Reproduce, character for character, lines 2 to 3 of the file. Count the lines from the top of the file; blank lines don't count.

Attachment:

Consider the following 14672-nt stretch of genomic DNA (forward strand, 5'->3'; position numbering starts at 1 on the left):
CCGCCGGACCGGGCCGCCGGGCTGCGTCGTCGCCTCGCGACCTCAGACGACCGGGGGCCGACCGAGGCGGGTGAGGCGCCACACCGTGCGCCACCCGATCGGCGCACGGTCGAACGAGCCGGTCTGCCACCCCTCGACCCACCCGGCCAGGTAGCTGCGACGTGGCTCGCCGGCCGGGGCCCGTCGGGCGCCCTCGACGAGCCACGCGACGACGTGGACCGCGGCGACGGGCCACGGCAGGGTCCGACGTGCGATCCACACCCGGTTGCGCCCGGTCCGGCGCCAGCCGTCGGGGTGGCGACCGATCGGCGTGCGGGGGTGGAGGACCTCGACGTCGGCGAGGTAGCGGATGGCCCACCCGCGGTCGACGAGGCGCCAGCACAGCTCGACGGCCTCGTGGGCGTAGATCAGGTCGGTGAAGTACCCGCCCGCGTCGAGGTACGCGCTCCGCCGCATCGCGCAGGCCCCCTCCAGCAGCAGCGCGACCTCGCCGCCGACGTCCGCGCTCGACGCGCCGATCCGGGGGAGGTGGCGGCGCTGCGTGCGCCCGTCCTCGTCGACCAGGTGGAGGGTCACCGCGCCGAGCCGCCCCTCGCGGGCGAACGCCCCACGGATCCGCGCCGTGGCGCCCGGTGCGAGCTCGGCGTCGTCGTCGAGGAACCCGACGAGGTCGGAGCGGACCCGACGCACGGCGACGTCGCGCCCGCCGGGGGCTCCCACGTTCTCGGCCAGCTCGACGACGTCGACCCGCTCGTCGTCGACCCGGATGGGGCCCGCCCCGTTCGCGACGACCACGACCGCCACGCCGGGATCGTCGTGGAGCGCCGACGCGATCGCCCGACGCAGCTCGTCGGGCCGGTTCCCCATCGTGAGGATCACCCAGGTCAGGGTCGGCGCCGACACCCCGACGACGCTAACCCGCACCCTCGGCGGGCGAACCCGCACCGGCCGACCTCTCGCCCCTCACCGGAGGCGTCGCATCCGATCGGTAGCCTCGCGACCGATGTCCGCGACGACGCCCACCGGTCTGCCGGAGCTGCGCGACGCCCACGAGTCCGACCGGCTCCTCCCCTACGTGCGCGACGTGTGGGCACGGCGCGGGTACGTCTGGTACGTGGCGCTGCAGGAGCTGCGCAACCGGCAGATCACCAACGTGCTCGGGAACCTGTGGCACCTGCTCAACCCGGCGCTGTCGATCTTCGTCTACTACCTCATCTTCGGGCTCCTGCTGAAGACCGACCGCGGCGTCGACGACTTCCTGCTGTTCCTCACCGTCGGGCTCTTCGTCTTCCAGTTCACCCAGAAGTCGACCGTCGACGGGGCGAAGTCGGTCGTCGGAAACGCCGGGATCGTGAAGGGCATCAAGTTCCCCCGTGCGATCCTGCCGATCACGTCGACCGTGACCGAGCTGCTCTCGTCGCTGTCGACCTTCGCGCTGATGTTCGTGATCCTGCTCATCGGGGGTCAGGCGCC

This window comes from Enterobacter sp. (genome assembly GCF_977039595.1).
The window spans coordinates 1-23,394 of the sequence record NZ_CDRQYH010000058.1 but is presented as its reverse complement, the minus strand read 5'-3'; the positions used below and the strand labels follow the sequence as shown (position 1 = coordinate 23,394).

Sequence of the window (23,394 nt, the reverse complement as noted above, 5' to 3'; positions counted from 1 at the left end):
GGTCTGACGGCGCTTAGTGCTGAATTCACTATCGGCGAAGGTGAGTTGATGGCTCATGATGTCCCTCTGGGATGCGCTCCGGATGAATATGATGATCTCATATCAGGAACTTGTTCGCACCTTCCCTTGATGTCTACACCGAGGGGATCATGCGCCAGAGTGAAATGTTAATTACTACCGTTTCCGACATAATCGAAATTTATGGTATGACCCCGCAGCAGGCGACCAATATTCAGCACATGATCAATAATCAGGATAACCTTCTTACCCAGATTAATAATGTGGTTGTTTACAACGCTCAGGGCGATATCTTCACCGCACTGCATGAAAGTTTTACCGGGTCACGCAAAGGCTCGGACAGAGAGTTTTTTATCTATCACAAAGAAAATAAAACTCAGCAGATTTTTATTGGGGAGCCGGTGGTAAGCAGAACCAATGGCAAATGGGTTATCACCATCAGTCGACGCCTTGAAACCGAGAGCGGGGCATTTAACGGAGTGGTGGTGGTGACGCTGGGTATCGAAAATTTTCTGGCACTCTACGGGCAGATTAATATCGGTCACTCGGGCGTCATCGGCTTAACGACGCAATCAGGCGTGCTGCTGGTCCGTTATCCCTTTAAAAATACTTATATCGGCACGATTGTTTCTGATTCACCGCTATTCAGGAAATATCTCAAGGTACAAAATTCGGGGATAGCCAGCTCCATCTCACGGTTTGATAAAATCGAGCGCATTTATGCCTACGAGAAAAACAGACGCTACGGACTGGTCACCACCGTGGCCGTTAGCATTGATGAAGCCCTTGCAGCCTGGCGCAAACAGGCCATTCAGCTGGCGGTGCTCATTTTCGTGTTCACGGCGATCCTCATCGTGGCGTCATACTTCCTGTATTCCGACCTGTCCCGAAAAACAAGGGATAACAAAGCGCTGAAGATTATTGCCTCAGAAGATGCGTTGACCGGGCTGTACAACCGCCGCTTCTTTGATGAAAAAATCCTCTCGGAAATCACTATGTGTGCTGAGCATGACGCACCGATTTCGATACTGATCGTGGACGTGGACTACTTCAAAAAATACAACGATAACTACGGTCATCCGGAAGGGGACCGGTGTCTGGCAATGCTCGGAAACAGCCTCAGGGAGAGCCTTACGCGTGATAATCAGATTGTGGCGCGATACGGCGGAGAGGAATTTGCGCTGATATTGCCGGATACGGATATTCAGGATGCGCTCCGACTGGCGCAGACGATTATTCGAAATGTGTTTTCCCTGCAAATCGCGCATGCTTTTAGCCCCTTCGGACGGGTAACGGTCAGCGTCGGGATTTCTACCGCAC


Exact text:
CCGCCGGACCGGGCCGCCGGGCTGCGTCGTCGCCTCGCGACCTCAGACGACCGGGGGCCGACCGAGGCGGGTGAGGCGCCACACCGTGCGCCACCCGATCGGCGCACGGTCGAACGAGCCGGTCTGCCACCCCTCGACCCACCCGGCCAGGTAGCTGCGACGTGGCTCGCCGGCCGGGGCCCGTCGGGCGCCCTCGACGAGCCACGCGACGACGTGGACCGCGGCGACGGGCCACGGCAGGGTCCGACGTGCGATCCACACCCGGTTGCGCCCGGTCCGGCGCCAGCCGTCGGGGTGGCGACCGATCGGCGTGCGGGGGTGGAGGACCTCGACGTCGGCGAGGTAGCGGATGGCCCACCCGCGGTCGACGAGGCGCCAGCACAGCTCGACGGCCTCGTGGGCGTAGATCAGGTCGGTGAAGTACCCGCCCGCGTCGAGGTACGCGCTCCGCCGCATCGCGCAGGCCCCCTCCAGCAGCAGCGCGACCTCGCCGCCGACGTCCGCGCTCGACGCGCCGATCCGGGGGAGGTGGCGGCGCTGCGTGCGCCCGTCCTCGTCGACCAGGTGGAGGGTCACCGCGCCGAGCCGCCCCTCGCGGGCGAACGCCCCACGGATCCGCGCCGTGGCGCCCGGTGCGAGCTCGGCGTCGTCGTCGAGGAACCCGACGAGGTCGGAGCGGACCCGACGCACGGCGACGTCGCGCCCGCCGGGGGCTCCCACGTTCTCGGCCAGCTCGACGACGTCGACCCGCTCGTCGTCGACCCGGATGGGGCCCGCCCCGTTCGCGACGACCACGACCGCCACGCCGGGATCGTCGTGGAGCGCCGACGCGATCGCCCGACGCAGCTCGTCGGGCCGGTTCCCCATCGTGAGGATCACCCAGGTCAGGGTCGGCGCCGACACCCCGACGACGCTAACCCGCACCCTCGGCGGGCGAACCCGCACCGGCCGACCTCTCGCCCCTCACCGGAGGCGTCGCATCCGATCGGTAGCCTCGCGACCGATGTCCGCGACGACGCCCACCGGTCTGCCGGAGCTGCGCGACGCCCACGAGTCCGACCGGCTCCTCCCCTACGTGCGCGACGTGTGGGCACGGCGCGGGTACGTCTGGTACGTGGCGCTGCAGGAGCTGCGCAACCGGCAGATCACCAACGTGCTCGGGAACCTGTGGCACCTGCTCAACCCGGCGCTGTCGATCTTCGTCTACTACCTCATCTTCGGGCTCCTGCTGAAGACCGACCGCGGCGTCGACGACTTCCTGCTGTTCCTCACCGTCGGGCTCTTCGTCTTCCAGTTCACCCAGAAGTCGACCGTCGACGGGGCGAAGTCGGTCGTCGGAAACGCCGGGATCGTGAAGGGCATCAAGTTCCCCCGTGCGATCCTGCCGATCACGTCGACCGTGACCGAGCTGCTCTCGTCGCTGTCGACCTTCGCGCTGATGTTCGTGATCCTGCTCATCGGGGGTCAGGCGCC

This window comes from Enterobacter sp. (genome assembly GCF_977039595.1).